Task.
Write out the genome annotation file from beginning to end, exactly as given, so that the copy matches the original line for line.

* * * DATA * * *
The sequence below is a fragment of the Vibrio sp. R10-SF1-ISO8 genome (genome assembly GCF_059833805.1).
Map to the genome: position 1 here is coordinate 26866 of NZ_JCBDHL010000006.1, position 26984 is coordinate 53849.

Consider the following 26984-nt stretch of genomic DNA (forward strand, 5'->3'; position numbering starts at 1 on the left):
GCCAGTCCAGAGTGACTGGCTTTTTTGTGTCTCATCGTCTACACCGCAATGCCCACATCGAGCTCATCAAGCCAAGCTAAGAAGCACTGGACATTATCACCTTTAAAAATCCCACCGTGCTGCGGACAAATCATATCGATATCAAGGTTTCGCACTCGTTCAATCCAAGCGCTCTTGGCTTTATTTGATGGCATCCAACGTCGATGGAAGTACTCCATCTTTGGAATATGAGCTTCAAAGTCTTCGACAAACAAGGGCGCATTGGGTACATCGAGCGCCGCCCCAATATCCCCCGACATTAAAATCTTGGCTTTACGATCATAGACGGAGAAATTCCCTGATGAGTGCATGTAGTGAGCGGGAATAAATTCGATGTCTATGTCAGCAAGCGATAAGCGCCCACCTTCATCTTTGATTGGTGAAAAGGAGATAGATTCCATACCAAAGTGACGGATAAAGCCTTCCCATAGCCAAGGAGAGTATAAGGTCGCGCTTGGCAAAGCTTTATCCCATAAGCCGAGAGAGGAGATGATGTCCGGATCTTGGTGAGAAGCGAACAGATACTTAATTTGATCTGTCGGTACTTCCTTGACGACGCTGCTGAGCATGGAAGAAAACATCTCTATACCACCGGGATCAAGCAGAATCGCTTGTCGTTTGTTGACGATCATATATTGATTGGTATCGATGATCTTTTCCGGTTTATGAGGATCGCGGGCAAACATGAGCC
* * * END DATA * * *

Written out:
The sequence below is a fragment of the Vibrio sp. R10-SF1-ISO8 genome (genome assembly GCF_059833805.1).
Map to the genome: position 1 here is coordinate 26866 of NZ_JCBDHL010000006.1, position 26984 is coordinate 53849.

Consider the following 26984-nt stretch of genomic DNA (forward strand, 5'->3'; position numbering starts at 1 on the left):
GCCAGTCCAGAGTGACTGGCTTTTTTGTGTCTCATCGTCTACACCGCAATGCCCACATCGAGCTCATCAAGCCAAGCTAAGAAGCACTGGACATTATCACCTTTAAAAATCCCACCGTGCTGCGGACAAATCATATCGATATCAAGGTTTCGCACTCGTTCAATCCAAGCGCTCTTGGCTTTATTTGATGGCATCCAACGTCGATGGAAGTACTCCATCTTTGGAATATGAGCTTCAAAGTCTTCGACAAACAAGGGCGCATTGGGTACATCGAGCGCCGCCCCAATATCCCCCGACATTAAAATCTTGGCTTTACGATCATAGACGGAGAAATTCCCTGATGAGTGCATGTAGTGAGCGGGAATAAATTCGATGTCTATGTCAGCAAGCGATAAGCGCCCACCTTCATCTTTGATTGGTGAAAAGGAGATAGATTCCATACCAAAGTGACGGATAAAGCCTTCCCATAGCCAAGGAGAGTATAAGGTCGCGCTTGGCAAAGCTTTATCCCATAAGCCGAGAGAGGAGATGATGTCCGGATCTTGGTGAGAAGCGAACAGATACTTAATTTGATCTGTCGGTACTTCCTTGACGACGCTGCTGAGCATGGAAGAAAACATCTCTATACCACCGGGATCAAGCAGAATCGCTTGTCGTTTGTTGACGATCATATATTGATTGGTATCGATGATCTTTTCCGGTTTATGAGGATCGCGGGCAAACATGAGCC